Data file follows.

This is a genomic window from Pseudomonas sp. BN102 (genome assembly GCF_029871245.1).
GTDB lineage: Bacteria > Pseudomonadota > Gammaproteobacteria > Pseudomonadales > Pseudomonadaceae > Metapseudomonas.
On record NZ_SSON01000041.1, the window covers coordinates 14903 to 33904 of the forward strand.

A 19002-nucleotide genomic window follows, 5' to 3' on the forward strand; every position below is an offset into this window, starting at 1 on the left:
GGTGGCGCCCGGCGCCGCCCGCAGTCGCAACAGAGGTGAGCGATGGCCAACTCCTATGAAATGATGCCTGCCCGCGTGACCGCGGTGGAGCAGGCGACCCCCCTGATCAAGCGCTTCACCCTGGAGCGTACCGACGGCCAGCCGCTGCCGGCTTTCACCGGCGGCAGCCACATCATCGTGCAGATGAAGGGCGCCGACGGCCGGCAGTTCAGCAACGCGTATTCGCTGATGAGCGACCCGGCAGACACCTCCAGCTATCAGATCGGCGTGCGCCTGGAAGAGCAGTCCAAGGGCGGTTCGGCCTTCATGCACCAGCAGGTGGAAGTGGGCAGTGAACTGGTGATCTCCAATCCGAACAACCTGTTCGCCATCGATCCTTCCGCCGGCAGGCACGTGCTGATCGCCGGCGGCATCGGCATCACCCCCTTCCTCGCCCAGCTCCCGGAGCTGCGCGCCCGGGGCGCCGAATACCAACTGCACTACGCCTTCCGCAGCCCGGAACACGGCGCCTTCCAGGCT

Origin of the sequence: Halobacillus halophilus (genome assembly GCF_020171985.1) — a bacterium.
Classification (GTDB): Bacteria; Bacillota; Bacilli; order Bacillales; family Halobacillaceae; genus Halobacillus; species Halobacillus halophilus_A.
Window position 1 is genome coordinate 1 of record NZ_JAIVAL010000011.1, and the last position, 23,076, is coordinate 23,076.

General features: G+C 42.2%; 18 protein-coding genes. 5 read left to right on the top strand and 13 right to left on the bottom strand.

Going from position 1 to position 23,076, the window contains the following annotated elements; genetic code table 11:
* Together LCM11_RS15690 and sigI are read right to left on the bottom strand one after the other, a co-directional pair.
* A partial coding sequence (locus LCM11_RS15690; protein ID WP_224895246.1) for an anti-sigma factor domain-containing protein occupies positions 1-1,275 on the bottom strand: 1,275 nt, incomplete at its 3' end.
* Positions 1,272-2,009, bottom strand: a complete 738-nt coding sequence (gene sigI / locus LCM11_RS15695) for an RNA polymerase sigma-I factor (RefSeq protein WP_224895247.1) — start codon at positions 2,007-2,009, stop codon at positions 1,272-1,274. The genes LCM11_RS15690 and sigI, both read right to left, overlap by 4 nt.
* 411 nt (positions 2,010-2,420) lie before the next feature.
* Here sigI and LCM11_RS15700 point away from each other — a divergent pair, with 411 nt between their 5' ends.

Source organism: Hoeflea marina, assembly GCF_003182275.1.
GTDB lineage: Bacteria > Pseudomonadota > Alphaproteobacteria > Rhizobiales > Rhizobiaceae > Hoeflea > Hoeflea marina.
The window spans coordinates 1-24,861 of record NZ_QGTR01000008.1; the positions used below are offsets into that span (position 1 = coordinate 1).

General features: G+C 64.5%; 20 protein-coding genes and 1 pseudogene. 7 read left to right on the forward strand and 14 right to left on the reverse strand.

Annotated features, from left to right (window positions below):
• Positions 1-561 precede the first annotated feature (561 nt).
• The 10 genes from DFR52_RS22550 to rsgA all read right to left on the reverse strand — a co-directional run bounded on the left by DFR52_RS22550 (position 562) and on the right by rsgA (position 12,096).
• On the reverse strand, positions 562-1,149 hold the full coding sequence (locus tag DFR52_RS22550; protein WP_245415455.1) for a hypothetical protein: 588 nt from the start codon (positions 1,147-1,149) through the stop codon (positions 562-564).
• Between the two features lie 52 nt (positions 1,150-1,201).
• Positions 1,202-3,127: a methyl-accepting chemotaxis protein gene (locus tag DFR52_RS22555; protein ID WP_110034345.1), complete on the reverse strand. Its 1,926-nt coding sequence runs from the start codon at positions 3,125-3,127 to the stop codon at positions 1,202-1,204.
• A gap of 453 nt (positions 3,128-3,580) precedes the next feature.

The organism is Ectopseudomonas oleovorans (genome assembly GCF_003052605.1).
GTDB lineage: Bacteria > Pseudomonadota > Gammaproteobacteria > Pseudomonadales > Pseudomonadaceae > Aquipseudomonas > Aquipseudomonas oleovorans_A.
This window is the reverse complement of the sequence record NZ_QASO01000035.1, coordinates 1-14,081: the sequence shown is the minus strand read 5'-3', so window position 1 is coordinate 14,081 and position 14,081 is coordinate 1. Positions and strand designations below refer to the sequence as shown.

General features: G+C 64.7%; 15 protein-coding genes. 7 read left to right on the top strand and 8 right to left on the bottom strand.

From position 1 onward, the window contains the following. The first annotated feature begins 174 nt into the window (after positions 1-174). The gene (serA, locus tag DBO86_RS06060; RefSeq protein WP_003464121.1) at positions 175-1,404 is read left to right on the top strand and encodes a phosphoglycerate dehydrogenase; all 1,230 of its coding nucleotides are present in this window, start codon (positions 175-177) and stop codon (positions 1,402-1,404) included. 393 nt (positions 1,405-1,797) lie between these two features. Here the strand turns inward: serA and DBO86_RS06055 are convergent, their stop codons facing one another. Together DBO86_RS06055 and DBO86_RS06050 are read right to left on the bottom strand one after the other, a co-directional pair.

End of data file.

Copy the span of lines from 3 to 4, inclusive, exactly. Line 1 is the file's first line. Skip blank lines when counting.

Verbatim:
On record NZ_SSON01000041.1, the window covers coordinates 14903 to 33904 of the forward strand.

A 19002-nucleotide genomic window follows, 5' to 3' on the forward strand; every position below is an offset into this window, starting at 1 on the left: